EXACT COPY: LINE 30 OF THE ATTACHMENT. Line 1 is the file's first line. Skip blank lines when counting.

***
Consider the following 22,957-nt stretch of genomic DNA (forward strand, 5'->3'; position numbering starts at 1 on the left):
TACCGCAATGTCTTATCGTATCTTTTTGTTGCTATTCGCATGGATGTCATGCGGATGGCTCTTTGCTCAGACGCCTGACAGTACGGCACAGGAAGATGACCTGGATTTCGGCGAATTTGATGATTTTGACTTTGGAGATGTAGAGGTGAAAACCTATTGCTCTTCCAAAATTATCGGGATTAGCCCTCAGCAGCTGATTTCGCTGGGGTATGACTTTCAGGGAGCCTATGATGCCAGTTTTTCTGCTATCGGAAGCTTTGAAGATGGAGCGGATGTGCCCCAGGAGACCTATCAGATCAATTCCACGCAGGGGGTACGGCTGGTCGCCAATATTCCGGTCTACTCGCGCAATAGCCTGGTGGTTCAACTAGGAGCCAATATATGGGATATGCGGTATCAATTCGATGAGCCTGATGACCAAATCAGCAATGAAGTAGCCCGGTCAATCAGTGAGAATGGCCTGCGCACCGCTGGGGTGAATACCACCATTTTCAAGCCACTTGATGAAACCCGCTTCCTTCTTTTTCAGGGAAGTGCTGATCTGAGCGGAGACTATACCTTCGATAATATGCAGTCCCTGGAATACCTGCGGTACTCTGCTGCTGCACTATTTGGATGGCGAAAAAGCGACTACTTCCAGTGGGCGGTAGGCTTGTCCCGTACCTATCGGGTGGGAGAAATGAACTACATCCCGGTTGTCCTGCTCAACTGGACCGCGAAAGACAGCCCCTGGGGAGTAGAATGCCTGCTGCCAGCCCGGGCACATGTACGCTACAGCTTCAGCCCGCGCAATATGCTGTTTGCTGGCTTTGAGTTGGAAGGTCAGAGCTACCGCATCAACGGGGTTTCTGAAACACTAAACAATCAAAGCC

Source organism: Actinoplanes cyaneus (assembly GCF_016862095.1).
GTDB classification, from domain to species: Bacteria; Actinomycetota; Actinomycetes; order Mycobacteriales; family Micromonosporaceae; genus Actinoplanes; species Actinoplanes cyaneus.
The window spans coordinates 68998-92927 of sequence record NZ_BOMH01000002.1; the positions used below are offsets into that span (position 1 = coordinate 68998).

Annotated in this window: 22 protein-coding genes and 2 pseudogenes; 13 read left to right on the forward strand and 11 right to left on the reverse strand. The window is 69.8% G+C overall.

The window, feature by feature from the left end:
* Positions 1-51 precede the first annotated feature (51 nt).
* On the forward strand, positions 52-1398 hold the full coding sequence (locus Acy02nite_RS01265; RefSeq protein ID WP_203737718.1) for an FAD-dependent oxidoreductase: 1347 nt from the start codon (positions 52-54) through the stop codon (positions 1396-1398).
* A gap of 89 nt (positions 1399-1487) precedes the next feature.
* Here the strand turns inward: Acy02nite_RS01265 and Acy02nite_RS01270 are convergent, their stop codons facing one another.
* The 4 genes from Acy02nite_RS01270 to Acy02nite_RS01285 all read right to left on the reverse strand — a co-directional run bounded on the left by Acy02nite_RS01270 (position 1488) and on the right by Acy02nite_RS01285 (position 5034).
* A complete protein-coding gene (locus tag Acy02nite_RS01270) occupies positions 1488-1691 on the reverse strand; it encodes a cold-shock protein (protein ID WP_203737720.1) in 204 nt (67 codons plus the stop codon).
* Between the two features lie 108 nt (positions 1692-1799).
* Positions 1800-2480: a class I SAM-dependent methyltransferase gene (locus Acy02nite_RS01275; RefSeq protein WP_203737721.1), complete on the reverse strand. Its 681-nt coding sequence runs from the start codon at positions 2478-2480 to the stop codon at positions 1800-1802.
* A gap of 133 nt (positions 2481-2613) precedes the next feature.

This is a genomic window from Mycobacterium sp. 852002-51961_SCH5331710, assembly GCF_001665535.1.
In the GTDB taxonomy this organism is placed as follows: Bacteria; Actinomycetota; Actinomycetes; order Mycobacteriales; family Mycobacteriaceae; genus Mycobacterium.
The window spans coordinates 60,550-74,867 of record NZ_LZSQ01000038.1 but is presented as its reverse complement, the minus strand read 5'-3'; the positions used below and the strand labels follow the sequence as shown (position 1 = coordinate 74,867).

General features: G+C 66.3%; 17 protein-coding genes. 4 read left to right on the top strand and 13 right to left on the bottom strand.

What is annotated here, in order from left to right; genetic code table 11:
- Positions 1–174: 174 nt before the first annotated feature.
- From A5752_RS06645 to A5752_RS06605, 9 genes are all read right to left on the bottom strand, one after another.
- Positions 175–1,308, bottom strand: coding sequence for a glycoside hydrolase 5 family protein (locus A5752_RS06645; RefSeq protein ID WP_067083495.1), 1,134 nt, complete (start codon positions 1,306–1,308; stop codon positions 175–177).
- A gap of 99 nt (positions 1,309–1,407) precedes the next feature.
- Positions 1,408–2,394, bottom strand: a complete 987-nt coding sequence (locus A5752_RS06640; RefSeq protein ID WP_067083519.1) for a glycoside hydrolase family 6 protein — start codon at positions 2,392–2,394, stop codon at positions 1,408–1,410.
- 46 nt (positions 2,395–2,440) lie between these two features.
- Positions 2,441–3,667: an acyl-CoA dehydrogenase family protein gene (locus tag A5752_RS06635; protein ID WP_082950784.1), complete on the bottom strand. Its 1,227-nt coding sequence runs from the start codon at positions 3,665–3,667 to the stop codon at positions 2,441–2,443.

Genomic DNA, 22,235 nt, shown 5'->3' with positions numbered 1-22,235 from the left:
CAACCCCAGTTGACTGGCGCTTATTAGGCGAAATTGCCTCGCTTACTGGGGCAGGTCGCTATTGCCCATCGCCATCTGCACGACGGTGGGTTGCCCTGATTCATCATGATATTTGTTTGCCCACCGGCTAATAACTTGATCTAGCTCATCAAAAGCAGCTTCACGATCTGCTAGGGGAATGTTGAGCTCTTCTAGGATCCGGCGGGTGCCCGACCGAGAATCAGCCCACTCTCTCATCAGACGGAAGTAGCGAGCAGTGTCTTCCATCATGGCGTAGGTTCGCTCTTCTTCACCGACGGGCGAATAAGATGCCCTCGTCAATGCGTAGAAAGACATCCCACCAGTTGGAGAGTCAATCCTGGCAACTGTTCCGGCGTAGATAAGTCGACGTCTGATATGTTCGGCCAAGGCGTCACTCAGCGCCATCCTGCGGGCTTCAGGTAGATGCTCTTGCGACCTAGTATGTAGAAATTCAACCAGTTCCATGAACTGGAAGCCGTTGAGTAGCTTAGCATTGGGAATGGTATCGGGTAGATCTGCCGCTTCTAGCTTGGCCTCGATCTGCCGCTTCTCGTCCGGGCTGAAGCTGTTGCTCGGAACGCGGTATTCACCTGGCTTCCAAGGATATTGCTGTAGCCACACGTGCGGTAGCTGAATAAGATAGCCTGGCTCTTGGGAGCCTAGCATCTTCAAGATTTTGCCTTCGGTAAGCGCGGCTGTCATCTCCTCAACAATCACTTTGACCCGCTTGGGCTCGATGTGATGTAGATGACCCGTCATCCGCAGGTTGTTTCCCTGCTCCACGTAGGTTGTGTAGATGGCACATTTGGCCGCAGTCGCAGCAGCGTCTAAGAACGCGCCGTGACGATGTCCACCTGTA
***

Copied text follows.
CAACCCCAGTTGACTGGCGCTTATTAGGCGAAATTGCCTCGCTTACTGGGGCAGGTCGCTATTGCCCATCGCCATCTGCACGACGGTGGGTTGCCCTGATTCATCATGATATTTGTTTGCCCACCGGCTAATAACTTGATCTAGCTCATCAAAAGCAGCTTCACGATCTGCTAGGGGAATGTTGAGCTCTTCTAGGATCCGGCGGGTGCCCGACCGAGAATCAGCCCACTCTCTCATCAGACGGAAGTAGCGAGCAGTGTCTTCCATCATGGCGTAGGTTCGCTCTTCTTCACCGACGGGCGAATAAGATGCCCTCGTCAATGCGTAGAAAGACATCCCACCAGTTGGAGAGTCAATCCTGGCAACTGTTCCGGCGTAGATAAGTCGACGTCTGATATGTTCGGCCAAGGCGTCACTCAGCGCCATCCTGCGGGCTTCAGGTAGATGCTCTTGCGACCTAGTATGTAGAAATTCAACCAGTTCCATGAACTGGAAGCCGTTGAGTAGCTTAGCATTGGGAATGGTATCGGGTAGATCTGCCGCTTCTAGCTTGGCCTCGATCTGCCGCTTCTCGTCCGGGCTGAAGCTGTTGCTCGGAACGCGGTATTCACCTGGCTTCCAAGGATATTGCTGTAGCCACACGTGCGGTAGCTGAATAAGATAGCCTGGCTCTTGGGAGCCTAGCATCTTCAAGATTTTGCCTTCGGTAAGCGCGGCTGTCATCTCCTCAACAATCACTTTGACCCGCTTGGGCTCGATGTGATGTAGATGACCCGTCATCCGCAGGTTGTTTCCCTGCTCCACGTAGGTTGTGTAGATGGCACATTTGGCCGCAGTCGCAGCAGCGTCTAAGAACGCGCCGTGACGATGTCCACCTGTA